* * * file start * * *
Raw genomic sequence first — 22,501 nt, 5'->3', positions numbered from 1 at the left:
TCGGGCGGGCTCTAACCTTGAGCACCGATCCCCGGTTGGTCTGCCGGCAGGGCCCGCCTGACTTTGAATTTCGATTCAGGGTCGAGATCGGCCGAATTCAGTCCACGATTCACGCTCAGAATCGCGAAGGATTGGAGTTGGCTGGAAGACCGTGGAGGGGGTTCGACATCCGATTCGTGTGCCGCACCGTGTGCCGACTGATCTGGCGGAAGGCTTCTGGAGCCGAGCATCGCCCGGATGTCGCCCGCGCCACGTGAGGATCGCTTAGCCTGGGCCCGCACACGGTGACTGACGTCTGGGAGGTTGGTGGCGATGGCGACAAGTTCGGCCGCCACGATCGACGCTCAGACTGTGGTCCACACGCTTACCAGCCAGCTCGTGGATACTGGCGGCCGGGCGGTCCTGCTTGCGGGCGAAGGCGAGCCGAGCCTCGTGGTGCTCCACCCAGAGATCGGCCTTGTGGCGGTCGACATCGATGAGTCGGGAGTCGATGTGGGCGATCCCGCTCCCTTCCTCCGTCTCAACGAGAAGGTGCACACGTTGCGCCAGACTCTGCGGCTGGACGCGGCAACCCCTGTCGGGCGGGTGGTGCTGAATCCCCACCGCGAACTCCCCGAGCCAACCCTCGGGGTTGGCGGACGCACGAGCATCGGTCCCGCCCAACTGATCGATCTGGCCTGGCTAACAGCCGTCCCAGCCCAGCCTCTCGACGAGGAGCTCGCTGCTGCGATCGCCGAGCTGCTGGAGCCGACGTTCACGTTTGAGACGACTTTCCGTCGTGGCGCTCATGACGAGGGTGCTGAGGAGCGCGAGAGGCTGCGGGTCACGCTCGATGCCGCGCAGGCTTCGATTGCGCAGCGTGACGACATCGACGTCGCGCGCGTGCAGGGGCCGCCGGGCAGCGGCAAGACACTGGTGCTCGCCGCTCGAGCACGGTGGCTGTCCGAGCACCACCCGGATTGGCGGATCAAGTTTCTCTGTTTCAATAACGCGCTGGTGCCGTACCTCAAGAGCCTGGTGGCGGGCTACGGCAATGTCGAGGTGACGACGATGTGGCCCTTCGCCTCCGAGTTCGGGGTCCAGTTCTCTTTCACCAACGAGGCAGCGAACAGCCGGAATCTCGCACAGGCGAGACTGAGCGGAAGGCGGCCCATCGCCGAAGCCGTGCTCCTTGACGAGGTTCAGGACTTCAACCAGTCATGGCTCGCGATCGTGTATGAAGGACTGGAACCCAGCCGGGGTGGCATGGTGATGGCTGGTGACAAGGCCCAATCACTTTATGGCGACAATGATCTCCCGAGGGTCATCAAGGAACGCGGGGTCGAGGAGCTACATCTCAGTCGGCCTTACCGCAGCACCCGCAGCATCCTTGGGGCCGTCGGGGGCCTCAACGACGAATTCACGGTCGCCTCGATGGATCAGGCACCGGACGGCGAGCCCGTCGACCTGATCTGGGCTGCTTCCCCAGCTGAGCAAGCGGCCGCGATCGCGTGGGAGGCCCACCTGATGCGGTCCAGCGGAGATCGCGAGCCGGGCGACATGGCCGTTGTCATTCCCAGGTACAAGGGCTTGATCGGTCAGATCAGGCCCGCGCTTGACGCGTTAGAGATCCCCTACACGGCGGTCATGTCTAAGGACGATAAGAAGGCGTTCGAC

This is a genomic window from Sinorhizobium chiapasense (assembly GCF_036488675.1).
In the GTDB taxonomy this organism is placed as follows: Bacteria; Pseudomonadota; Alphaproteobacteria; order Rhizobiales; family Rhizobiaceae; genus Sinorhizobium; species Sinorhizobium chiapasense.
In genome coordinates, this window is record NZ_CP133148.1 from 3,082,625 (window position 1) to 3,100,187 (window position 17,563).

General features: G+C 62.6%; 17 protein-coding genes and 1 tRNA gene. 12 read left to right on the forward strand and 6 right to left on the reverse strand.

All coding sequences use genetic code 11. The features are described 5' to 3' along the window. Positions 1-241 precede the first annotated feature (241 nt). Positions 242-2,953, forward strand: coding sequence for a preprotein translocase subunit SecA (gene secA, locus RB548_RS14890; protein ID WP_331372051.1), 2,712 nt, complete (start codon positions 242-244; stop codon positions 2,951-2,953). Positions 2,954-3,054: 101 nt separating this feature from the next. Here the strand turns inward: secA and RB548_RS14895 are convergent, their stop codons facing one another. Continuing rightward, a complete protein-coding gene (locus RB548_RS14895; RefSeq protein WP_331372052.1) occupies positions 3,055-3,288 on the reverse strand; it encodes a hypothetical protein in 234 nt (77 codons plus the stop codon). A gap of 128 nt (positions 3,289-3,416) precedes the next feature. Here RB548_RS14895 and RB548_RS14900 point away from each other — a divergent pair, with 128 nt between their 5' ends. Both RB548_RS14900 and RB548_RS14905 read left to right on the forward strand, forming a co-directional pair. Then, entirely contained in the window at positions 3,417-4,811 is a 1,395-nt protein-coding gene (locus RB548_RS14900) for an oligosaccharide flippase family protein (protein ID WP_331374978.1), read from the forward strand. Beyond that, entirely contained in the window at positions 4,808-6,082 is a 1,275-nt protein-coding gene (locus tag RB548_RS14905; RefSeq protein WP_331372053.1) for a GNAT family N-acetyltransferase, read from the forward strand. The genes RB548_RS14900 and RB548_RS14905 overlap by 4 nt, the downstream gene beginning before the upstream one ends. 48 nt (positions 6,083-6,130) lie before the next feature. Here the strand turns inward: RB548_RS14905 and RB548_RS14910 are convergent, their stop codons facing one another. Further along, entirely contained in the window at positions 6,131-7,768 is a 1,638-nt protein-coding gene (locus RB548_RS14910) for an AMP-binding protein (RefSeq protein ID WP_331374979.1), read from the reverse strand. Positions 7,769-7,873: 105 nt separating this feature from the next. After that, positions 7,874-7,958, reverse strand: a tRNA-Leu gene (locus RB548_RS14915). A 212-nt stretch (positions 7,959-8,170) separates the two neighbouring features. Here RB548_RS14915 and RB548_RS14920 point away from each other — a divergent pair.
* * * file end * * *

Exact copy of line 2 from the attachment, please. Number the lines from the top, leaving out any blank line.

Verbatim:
TCGGGCGGGCTCTAACCTTGAGCACCGATCCCCGGTTGGTCTGCCGGCAGGGCCCGCCTGACTTTGAATTTCGATTCAGGGTCGAGATCGGCCGAATTCAGTCCACGATTCACGCTCAGAATCGCGAAGGATTGGAGTTGGCTGGAAGACCGTGGAGGGGGTTCGACATCCGATTCGTGTGCCGCACCGTGTGCCGACTGATCTGGCGGAAGGCTTCTGGAGCCGAGCATCGCCCGGATGTCGCCCGCGCCACGTGAGGATCGCTTAGCCTGGGCCCGCACACGGTGACTGACGTCTGGGAGGTTGGTGGCGATGGCGACAAGTTCGGCCGCCACGATCGACGCTCAGACTGTGGTCCACACGCTTACCAGCCAGCTCGTGGATACTGGCGGCCGGGCGGTCCTGCTTGCGGGCGAAGGCGAGCCGAGCCTCGTGGTGCTCCACCCAGAGATCGGCCTTGTGGCGGTCGACATCGATGAGTCGGGAGTCGATGTGGGCGATCCCGCTCCCTTCCTCCGTCTCAACGAGAAGGTGCACACGTTGCGCCAGACTCTGCGGCTGGACGCGGCAACCCCTGTCGGGCGGGTGGTGCTGAATCCCCACCGCGAACTCCCCGAGCCAACCCTCGGGGTTGGCGGACGCACGAGCATCGGTCCCGCCCAACTGATCGATCTGGCCTGGCTAACAGCCGTCCCAGCCCAGCCTCTCGACGAGGAGCTCGCTGCTGCGATCGCCGAGCTGCTGGAGCCGACGTTCACGTTTGAGACGACTTTCCGTCGTGGCGCTCATGACGAGGGTGCTGAGGAGCGCGAGAGGCTGCGGGTCACGCTCGATGCCGCGCAGGCTTCGATTGCGCAGCGTGACGACATCGACGTCGCGCGCGTGCAGGGGCCGCCGGGCAGCGGCAAGACACTGGTGCTCGCCGCTCGAGCACGGTGGCTGTCCGAGCACCACCCGGATTGGCGGATCAAGTTTCTCTGTTTCAATAACGCGCTGGTGCCGTACCTCAAGAGCCTGGTGGCGGGCTACGGCAATGTCGAGGTGACGACGATGTGGCCCTTCGCCTCCGAGTTCGGGGTCCAGTTCTCTTTCACCAACGAGGCAGCGAACAGCCGGAATCTCGCACAGGCGAGACTGAGCGGAAGGCGGCCCATCGCCGAAGCCGTGCTCCTTGACGAGGTTCAGGACTTCAACCAGTCATGGCTCGCGATCGTGTATGAAGGACTGGAACCCAGCCGGGGTGGCATGGTGATGGCTGGTGACAAGGCCCAATCACTTTATGGCGACAATGATCTCCCGAGGGTCATCAAGGAACGCGGGGTCGAGGAGCTACATCTCAGTCGGCCTTACCGCAGCACCCGCAGCATCCTTGGGGCCGTCGGGGGCCTCAACGACGAATTCACGGTCGCCTCGATGGATCAGGCACCGGACGGCGAGCCCGTCGACCTGATCTGGGCTGCTTCCCCAGCTGAGCAAGCGGCCGCGATCGCGTGGGAGGCCCACCTGATGCGGTCCAGCGGAGATCGCGAGCCGGGCGACATGGCCGTTGTCATTCCCAGGTACAAGGGCTTGATCGGTCAGATCAGGCCCGCGCTTGACGCGTTAGAGATCCCCTACACGGCGGTCATGTCTAAGGACGATAAGAAGGCGTTCGAC